You haven’t specified anything about the type of abiogenesis (dna or non-dna?). But it doesn’t matter, since the example you cite has apparently occured only once on this planet so far. Making a prediction based on a sample size of “1” is not good science. Where evolution can make reasonable predictions, is where it has seen something happen many times, such as the evolution of the eye, for example.

David Heddle Wrote:

Evolution is not immune to a similar criticism: “regardless of what happens, it is impossible to rule out evolution.”

Have you found that pre-Cambrian rabbit fossil yet? Go away and look some more. Don’t come back without it.

Heddle, your point is nonsensical right from the get go. You say you won’t comment on whether ID is falsifiable then proceed to explain how to falsify it (by your rules, specifically). So either comment on falsifiablity or dont, but dont say you won’t and then do. You obviously will not be satisfied until science patches every little gap of knowledge and if and when a gap is filled you will simply point to another and say, well there’s still this, could be designed, prove it’s not. In the meantime doing no work whatsoever yourself to prove that something IS designed. Looks designed, appears designed, leave it to the evos to prove otherwise. The very definition of a free lunch for you. And of course, complete BS. Evolution can be easily disproven in a variety of ways; the fact that you do not seem to understand this speaks volumes. As far as life on Mars is concerned, evolution simply says life could evolve if the right conditions exist. ID of course, says what? Well, anything it wants. The designer could presumably design life that could live on Mars, right? If not, why not? And if so, what would its nature be? Unfortunately, ID does not choose silence as often as it should and we are regularly subjected to droning nonsense like yours.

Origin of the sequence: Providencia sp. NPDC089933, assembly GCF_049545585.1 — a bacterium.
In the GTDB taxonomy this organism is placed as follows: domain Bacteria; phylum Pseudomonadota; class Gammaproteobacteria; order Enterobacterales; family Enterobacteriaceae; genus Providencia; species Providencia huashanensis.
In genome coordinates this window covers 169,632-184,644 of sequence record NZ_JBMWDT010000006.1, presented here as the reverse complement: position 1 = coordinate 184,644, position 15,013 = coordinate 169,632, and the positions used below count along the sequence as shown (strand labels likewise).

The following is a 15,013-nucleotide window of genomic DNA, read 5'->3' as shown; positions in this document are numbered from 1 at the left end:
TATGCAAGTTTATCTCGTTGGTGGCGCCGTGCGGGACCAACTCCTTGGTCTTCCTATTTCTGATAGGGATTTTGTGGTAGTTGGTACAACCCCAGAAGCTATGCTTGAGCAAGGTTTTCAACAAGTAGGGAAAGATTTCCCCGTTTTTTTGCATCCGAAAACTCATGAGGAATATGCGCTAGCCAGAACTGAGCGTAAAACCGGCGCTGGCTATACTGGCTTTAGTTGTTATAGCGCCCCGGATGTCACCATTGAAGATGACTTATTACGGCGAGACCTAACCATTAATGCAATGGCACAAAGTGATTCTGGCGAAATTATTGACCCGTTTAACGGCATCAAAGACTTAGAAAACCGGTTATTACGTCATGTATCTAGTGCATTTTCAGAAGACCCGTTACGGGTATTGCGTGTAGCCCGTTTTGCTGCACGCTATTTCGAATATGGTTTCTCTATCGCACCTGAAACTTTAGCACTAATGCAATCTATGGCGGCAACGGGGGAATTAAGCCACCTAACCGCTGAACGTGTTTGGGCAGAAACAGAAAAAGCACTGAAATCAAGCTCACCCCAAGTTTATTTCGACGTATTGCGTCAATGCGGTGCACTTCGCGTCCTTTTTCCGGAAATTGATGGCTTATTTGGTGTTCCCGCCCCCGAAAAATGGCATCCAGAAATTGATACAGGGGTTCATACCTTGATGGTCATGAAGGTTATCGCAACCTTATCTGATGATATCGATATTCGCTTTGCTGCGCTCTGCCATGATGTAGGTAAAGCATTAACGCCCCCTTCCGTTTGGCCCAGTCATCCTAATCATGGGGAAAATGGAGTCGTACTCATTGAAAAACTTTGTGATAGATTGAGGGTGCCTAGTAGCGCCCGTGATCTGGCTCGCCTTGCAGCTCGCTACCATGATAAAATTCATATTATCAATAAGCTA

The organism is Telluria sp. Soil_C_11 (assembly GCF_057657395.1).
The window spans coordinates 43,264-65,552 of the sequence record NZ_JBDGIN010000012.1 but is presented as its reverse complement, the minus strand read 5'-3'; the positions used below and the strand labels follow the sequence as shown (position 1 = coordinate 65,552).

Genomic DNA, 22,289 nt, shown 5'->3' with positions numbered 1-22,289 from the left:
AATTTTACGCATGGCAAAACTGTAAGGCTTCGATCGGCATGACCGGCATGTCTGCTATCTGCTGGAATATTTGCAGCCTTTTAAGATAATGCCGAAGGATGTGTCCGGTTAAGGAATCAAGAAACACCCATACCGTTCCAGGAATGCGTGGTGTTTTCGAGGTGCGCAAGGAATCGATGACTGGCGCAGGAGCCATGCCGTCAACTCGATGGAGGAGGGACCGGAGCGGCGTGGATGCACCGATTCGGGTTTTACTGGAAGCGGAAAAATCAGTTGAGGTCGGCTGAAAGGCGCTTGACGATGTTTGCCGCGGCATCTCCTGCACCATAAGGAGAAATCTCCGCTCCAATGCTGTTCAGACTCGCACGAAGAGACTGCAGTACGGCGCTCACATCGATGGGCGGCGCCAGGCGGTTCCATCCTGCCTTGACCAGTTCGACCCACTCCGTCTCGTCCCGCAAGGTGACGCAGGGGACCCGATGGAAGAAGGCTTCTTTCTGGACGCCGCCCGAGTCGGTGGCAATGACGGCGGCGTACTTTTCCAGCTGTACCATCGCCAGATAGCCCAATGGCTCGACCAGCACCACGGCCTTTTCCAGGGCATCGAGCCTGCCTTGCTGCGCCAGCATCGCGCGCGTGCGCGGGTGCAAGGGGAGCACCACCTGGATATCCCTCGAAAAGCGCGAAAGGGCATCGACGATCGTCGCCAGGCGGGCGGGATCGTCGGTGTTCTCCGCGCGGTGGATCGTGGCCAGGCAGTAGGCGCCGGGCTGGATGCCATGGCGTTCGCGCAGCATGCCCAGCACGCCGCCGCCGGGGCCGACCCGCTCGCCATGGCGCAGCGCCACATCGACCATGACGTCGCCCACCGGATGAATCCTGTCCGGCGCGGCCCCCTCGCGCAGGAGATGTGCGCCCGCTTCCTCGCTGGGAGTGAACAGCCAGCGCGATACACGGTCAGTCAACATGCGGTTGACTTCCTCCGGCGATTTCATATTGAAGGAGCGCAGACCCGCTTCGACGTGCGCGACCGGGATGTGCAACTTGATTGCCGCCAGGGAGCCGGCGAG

I don’t know why they didn’t get someone competent from the Discovery Institute.

Because that would be impossible.

David Heddle Wrote:

Evolution, being a science that can make predictions, should have something to say about what Martian life might be like, but as far as I know it is silent. Will it be single celled? Multicelled? As complex as insects? Silence. In other words, it can accommodate all eventualities.

Leaving aside the fact that “complex” is to ID what “kind” was to old-fashioned creation-science, evolutionary theory can make some (falsifiable) predictions about Martian life.

The simplest one is - “Martian life will show evidence of common descent from its most primitive ancestors.” If we find eukaryotic life, we will also find prokaryotic life. If we find multicelled animals, we will also find single-celled animals. If we find something as “complex” as an insect (unlikely, but not absolutely impossible), we’ll find examples of, or evidence for, a whole range of “simpler” animals going back to prokaryotes.

If we find an insect and no bacteria, evolution will be falsified.

Heddle said

To falsify biological or Any ID, if it is falsifiable, you do not have to prove that “a designer could not have designed it.” That is (a red herring) tantamount to saying you have to disprove God.

David you have hit the nail on the head for once.

Your thinking is “evolving”.

Unfortunately for the promoters of natural theology/creationism their pathological desire (materialism) to find a natural/real/cast-iron creator will always result in a suspension of dis-belief that can never be answered by biology,mathematics,physics,meteorology,crash investigation.